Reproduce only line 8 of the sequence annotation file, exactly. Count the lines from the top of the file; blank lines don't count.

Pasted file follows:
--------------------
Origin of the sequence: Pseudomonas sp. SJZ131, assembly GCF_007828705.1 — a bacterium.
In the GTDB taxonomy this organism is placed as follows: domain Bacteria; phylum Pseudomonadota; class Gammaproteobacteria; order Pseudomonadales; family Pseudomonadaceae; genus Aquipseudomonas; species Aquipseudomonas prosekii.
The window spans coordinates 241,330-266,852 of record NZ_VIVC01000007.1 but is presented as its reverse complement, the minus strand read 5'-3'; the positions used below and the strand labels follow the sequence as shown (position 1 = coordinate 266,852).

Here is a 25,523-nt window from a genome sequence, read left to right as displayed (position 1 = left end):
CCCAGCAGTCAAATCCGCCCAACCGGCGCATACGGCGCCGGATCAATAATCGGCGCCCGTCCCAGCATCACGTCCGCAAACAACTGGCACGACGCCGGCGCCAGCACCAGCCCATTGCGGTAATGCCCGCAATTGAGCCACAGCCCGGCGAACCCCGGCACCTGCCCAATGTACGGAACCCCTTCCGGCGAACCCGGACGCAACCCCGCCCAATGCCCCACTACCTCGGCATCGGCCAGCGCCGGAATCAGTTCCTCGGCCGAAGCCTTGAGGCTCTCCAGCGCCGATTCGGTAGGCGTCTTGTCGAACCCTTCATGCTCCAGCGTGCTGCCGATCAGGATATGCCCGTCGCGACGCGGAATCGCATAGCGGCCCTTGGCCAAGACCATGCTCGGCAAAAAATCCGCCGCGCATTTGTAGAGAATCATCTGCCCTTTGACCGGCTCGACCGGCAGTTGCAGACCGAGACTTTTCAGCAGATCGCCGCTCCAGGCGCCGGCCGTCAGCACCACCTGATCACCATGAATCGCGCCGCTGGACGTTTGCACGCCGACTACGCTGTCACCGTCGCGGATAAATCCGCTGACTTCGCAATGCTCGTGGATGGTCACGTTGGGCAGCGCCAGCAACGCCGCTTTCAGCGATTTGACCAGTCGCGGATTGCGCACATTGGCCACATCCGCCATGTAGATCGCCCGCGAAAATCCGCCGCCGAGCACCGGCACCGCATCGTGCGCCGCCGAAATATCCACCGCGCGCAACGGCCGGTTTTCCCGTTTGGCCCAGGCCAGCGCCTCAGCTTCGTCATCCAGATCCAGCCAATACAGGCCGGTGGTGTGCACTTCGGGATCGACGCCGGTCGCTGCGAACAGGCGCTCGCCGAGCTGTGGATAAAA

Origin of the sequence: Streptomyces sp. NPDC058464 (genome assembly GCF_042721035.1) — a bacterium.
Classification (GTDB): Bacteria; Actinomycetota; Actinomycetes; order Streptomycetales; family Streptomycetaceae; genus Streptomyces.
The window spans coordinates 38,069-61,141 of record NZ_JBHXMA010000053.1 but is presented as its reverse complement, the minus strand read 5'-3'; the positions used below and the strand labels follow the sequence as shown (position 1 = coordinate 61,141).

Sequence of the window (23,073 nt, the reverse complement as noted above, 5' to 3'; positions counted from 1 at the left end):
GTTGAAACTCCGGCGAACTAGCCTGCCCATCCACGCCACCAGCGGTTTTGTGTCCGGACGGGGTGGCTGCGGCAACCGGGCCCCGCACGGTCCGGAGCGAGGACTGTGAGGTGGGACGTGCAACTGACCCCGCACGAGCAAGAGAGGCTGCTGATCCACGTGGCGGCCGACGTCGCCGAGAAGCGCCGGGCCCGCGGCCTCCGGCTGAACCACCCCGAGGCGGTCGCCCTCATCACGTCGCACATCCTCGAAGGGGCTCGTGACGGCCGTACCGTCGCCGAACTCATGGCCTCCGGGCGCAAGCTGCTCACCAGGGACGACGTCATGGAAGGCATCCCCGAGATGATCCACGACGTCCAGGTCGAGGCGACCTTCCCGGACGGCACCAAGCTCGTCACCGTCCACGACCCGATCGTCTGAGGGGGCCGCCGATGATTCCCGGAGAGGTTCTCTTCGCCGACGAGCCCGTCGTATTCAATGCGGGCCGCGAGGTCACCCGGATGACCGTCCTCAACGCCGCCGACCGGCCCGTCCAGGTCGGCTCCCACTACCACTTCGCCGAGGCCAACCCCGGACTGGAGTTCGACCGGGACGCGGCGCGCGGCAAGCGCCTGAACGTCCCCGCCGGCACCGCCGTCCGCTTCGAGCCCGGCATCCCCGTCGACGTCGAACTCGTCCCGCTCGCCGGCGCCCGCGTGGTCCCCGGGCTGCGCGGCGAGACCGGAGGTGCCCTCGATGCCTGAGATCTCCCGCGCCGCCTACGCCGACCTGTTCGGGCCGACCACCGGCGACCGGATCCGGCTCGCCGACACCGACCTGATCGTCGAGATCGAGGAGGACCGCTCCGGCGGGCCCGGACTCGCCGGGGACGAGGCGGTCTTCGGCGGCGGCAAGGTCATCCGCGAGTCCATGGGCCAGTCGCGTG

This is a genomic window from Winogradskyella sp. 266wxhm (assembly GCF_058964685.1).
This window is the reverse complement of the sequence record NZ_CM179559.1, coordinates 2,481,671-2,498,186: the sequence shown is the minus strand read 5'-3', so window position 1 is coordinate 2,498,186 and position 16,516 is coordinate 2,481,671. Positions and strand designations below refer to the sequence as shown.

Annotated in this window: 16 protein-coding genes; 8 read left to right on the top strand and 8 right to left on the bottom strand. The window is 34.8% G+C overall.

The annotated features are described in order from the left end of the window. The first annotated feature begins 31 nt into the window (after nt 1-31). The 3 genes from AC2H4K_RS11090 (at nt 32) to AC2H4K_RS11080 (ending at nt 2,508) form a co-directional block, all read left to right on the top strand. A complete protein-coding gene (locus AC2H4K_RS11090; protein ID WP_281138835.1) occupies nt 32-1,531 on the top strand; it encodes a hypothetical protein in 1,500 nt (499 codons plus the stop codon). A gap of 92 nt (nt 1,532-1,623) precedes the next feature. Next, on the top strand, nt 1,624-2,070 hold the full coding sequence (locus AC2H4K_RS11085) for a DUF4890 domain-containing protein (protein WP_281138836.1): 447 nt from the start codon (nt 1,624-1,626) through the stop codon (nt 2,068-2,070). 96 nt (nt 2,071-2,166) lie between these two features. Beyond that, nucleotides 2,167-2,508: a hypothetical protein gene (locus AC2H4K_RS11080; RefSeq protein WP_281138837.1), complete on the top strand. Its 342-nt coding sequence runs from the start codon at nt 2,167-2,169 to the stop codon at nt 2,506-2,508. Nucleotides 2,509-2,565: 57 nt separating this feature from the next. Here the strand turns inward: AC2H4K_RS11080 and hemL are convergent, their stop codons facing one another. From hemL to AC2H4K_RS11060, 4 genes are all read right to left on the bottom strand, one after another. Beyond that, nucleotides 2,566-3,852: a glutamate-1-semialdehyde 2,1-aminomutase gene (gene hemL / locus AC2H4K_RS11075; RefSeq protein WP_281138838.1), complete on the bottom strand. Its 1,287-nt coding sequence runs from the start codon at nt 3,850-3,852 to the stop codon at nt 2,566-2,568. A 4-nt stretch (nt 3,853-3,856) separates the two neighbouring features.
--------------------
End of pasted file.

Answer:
The window spans coordinates 38,069-61,141 of record NZ_JBHXMA010000053.1 but is presented as its reverse complement, the minus strand read 5'-3'; the positions used below and the strand labels follow the sequence as shown (position 1 = coordinate 61,141).